Images from the annual Jurgen Comics Contest will be showing on the Cabell Screen through February

This exhibit showcases student artwork from VCU Libraries’ annual Jurgen Comics Contest. The Contest focuses on telling stories of banned art as a way to consider the complex relationship between art and society and the long history of censorship. 

Contest details

–More contest artwork

Wanda Felsenhardt – “The Right to Read: Censorship in America’s Prisons.” Grand Prize

Wanda Felsenhardt’s comic shines a spotlight on the vast number of titles banned by state prison systems and reasons given for keeping books out of prisoners’ hands.

Felsenhardt is a graduate student studying experience design at the VCU Brandcenter. Reflecting on her award-winning comic, she said, “I enjoyed this process because I learned a lot about a topic I knew nothing about. I had no idea how many restrictions there are around accessing books in prison.” To learn more, Felsenhardt looked to PEN America’s annual report on prison censorship and the Marshall Project’s reporting on book titles that are banned in state prisons. The artist reported, “I also read multiple articles written by formerly incarcerated people, as well as nonprofit leaders dedicated to getting more books in prisons.”

Naomy Cardoso Perez and Gillian Grunenfelder – “Monument Woman” Artistry Award

Their comic tells the story of Nazi attempts to control art and of the bravery of Rose Valland, a French art historian and member of the Resistance, who secretly documented Nazi art theft.

Grunenfelder, a Communication Arts major, remarked, “[M]y partner and I felt that we needed to do [Rose Valland] and her story justice. Every detail, from the medium and visual look of the comic, to the use of quotes from her book, were included with her and the victims of the Degenerate art movement in mind.”

Painting and printmaking major Naomy Cardoso Perez added, “We wanted to show as much information as possible. Our comic panels were created on canvas with acrylic paint and later transferred to digital. We actively chose to keep the texture of acrylic in our work to keep a unique, painterly style. The panel layout was very intentional, to have each piece somehow interact with each other. For instance, we chose to have a large illustration of Rose Valland, holding a camera towards the panels that show the Nazis with stolen art, to symbolically express her efforts as a documenter of the art pieces and where they were being taken.”

Winston Broiles – “Spider-Man, Terror of the Comics Code AuthorityStorytelling Award

Winston Broiles’ comic recounts how Spider-Man comics emboldened the comics industry to reject oversight and censorship by the C.C.A.

Broiles,a Communication Arts major, explained, “I’ve always been a big comic book fan.Marvel and DC comics are what inspired me as a child to pursue art as a career. Spider-Man is also a long-time favorite character of mine.”

“The average comic book consumer may not be aware of how the Comics Code Authority massively impacted the way writers and artists were able to tell their stories as the industry grew in popularity,” continued Broiles, “so I thought it was important to educate people about it. My favorite part of this process was finding creative ways to combine the styles and conventions

of Sunday Funnies style comic strips with Silver Age Comic books. I looked to comics such as Calvin and Hobbes, Peanuts, and Pearls Before Swine for inspiration on page layout. However, I wanted to put my own spin on the genre and incorporated classic superhero comic motifs such as halftone dots and bright saturated primary colors.”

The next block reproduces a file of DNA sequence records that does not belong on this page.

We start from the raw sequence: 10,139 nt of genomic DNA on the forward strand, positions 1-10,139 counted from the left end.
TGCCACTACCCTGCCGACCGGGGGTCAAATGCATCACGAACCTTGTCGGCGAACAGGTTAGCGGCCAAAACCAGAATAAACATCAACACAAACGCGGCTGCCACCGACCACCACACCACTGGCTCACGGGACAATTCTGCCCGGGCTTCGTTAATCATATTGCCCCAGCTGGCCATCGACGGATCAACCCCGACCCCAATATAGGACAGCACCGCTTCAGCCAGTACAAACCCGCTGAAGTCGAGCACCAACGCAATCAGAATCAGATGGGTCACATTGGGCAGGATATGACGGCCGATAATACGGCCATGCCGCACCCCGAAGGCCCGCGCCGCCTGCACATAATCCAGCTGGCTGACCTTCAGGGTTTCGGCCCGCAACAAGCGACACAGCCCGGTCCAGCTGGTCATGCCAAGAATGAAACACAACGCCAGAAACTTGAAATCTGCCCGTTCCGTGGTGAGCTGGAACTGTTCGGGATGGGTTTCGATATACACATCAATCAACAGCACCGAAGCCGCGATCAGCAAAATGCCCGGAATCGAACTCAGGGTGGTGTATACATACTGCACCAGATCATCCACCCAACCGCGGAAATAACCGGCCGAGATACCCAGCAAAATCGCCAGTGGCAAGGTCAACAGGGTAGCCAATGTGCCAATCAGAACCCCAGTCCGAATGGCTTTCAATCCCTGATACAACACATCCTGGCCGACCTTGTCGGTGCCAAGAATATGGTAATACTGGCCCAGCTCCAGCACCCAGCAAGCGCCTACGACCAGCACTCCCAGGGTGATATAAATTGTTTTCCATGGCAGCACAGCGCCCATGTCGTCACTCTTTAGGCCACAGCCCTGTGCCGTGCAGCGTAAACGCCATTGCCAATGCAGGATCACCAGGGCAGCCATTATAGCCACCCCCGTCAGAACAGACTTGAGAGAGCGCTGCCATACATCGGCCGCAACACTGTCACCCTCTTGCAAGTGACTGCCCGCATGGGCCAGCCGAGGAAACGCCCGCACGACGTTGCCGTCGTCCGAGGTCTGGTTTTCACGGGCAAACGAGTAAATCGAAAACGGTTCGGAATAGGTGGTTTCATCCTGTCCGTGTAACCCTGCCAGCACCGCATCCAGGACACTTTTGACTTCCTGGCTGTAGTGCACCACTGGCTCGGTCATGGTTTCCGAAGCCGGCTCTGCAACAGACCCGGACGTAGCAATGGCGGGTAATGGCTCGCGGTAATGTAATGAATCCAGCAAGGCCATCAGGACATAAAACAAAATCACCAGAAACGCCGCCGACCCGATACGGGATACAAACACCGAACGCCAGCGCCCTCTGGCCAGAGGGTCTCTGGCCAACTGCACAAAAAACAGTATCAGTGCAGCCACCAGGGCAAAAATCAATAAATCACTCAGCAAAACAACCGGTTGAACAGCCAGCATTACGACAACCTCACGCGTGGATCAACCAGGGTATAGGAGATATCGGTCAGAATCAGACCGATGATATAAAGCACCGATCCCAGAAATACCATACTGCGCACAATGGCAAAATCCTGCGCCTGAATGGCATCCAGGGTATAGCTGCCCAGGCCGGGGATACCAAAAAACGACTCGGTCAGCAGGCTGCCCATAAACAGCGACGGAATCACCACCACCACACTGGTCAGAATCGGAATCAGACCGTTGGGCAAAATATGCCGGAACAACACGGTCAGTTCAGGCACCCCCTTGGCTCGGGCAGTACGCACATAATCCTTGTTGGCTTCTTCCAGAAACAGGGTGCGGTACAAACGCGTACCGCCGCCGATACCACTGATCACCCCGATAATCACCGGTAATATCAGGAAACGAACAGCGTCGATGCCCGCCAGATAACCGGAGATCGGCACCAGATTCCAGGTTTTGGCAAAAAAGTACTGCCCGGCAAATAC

Hannah Diment – “Allegory of Artemisia” Research Awa

Hannah Diment’s comic examines the challenges faced by the talented 17th-century woman painter, Artemisia Gentileschi.

Communication Arts student Diment was inspired by her love for art history and her desire to address the lack of women she sees represented in history. 

Diment said, “Artemisia Gentileschi’s story stood out among others because historians have villainized and glorified her story to fit their narratives rather than being accurate to Artemisia. [I hope] that this comic will inspire others to think more deeply of historical figures as people rather than just stories…” She added, “I learned recently of the conservation efforts that are being done on Allegory of Inclination, and it inspired me to highlight the censorship in Artemisia’s story. Conservators couldn’t safely remove the addition without damaging Artemisia’s original work underneath. Instead, they used digital imagery to unveil the original figure without the drapery. The original image as Artemisia intended us to see it was revealed just a few days ago, over 400 years after she likely sat and modeled for it herself.”

Cici Eltermann – “America’s Sailor MoonHonorable Mention

Cici Eltermann, a senior in Communication Arts, looked at changes in the English-language version of a popular Japanese anime. Eltermann said, “When I thought of censorship in the media my mind went immediately to Sailor Moon because (1) it’s an iconic TV show and (2) I love…Naoko Takeuchi’s work. Additionally, while the Americanized script bending is certainly problematic due to its discriminatory nature, I also found it so hilarious that I just had to draw it because—cousins? Really? That was the solution? I hope I conveyed how absurd the whole situation is.”

Ayla Bramblett – “Dystopian University” Honorable Mention

Ayla Bramblett is a student in the art foundation program at VCUarts. She is interested in studying communication arts, while also enjoying photography and ballet. Bramblett experimented extensively with the color scheme for this comic. “I really focused on developing an engaging comic layout, even if it meant I had to draw outside the boxes. To do this I drew on top and layered drawings.”

Categories Comic Arts, Uncategorized